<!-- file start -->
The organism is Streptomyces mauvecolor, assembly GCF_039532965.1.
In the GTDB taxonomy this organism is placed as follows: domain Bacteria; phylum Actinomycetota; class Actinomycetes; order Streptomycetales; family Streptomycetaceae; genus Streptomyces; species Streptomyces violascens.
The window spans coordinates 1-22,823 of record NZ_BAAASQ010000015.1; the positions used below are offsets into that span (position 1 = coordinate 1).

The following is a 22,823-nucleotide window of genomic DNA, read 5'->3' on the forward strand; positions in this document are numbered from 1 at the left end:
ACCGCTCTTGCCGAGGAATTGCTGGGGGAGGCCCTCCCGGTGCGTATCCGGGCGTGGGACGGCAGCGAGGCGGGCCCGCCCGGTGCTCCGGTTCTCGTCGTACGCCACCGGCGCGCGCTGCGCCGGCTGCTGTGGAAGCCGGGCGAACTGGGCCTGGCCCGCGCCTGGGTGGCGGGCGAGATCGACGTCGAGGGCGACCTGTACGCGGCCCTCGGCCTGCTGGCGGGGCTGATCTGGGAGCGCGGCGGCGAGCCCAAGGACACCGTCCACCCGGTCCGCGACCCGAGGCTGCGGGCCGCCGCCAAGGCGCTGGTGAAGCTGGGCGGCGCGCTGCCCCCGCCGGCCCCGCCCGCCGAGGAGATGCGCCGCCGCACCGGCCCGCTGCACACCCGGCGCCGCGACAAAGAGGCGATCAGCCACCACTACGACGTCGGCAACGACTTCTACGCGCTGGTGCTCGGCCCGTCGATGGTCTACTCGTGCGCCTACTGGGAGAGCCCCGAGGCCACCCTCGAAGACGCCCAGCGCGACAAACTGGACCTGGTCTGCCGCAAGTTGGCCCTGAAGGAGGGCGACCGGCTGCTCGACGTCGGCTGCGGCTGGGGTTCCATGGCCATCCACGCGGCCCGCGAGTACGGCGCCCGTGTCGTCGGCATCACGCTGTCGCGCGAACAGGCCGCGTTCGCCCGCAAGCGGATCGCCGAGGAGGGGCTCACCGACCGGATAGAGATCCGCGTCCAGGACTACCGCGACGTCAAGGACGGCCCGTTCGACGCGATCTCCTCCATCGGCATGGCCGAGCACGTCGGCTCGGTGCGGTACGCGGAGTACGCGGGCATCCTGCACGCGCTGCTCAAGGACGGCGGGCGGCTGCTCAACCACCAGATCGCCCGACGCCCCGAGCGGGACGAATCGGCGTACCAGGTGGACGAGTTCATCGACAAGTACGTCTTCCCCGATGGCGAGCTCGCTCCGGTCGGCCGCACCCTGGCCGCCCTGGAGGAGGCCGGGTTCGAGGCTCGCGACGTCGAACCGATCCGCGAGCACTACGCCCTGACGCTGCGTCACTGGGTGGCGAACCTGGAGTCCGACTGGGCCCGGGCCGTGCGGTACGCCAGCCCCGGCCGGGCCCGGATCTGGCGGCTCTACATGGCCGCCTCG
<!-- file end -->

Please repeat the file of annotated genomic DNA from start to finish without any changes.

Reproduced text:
The organism is Streptomyces mauvecolor, assembly GCF_039532965.1.
In the GTDB taxonomy this organism is placed as follows: domain Bacteria; phylum Actinomycetota; class Actinomycetes; order Streptomycetales; family Streptomycetaceae; genus Streptomyces; species Streptomyces violascens.
The window spans coordinates 1-22,823 of record NZ_BAAASQ010000015.1; the positions used below are offsets into that span (position 1 = coordinate 1).

The following is a 22,823-nucleotide window of genomic DNA, read 5'->3' on the forward strand; positions in this document are numbered from 1 at the left end:
ACCGCTCTTGCCGAGGAATTGCTGGGGGAGGCCCTCCCGGTGCGTATCCGGGCGTGGGACGGCAGCGAGGCGGGCCCGCCCGGTGCTCCGGTTCTCGTCGTACGCCACCGGCGCGCGCTGCGCCGGCTGCTGTGGAAGCCGGGCGAACTGGGCCTGGCCCGCGCCTGGGTGGCGGGCGAGATCGACGTCGAGGGCGACCTGTACGCGGCCCTCGGCCTGCTGGCGGGGCTGATCTGGGAGCGCGGCGGCGAGCCCAAGGACACCGTCCACCCGGTCCGCGACCCGAGGCTGCGGGCCGCCGCCAAGGCGCTGGTGAAGCTGGGCGGCGCGCTGCCCCCGCCGGCCCCGCCCGCCGAGGAGATGCGCCGCCGCACCGGCCCGCTGCACACCCGGCGCCGCGACAAAGAGGCGATCAGCCACCACTACGACGTCGGCAACGACTTCTACGCGCTGGTGCTCGGCCCGTCGATGGTCTACTCGTGCGCCTACTGGGAGAGCCCCGAGGCCACCCTCGAAGACGCCCAGCGCGACAAACTGGACCTGGTCTGCCGCAAGTTGGCCCTGAAGGAGGGCGACCGGCTGCTCGACGTCGGCTGCGGCTGGGGTTCCATGGCCATCCACGCGGCCCGCGAGTACGGCGCCCGTGTCGTCGGCATCACGCTGTCGCGCGAACAGGCCGCGTTCGCCCGCAAGCGGATCGCCGAGGAGGGGCTCACCGACCGGATAGAGATCCGCGTCCAGGACTACCGCGACGTCAAGGACGGCCCGTTCGACGCGATCTCCTCCATCGGCATGGCCGAGCACGTCGGCTCGGTGCGGTACGCGGAGTACGCGGGCATCCTGCACGCGCTGCTCAAGGACGGCGGGCGGCTGCTCAACCACCAGATCGCCCGACGCCCCGAGCGGGACGAATCGGCGTACCAGGTGGACGAGTTCATCGACAAGTACGTCTTCCCCGATGGCGAGCTCGCTCCGGTCGGCCGCACCCTGGCCGCCCTGGAGGAGGCCGGGTTCGAGGCTCGCGACGTCGAACCGATCCGCGAGCACTACGCCCTGACGCTGCGTCACTGGGTGGCGAACCTGGAGTCCGACTGGGCCCGGGCCGTGCGGTACGCCAGCCCCGGCCGGGCCCGGATCTGGCGGCTCTACATGGCCGCCTCG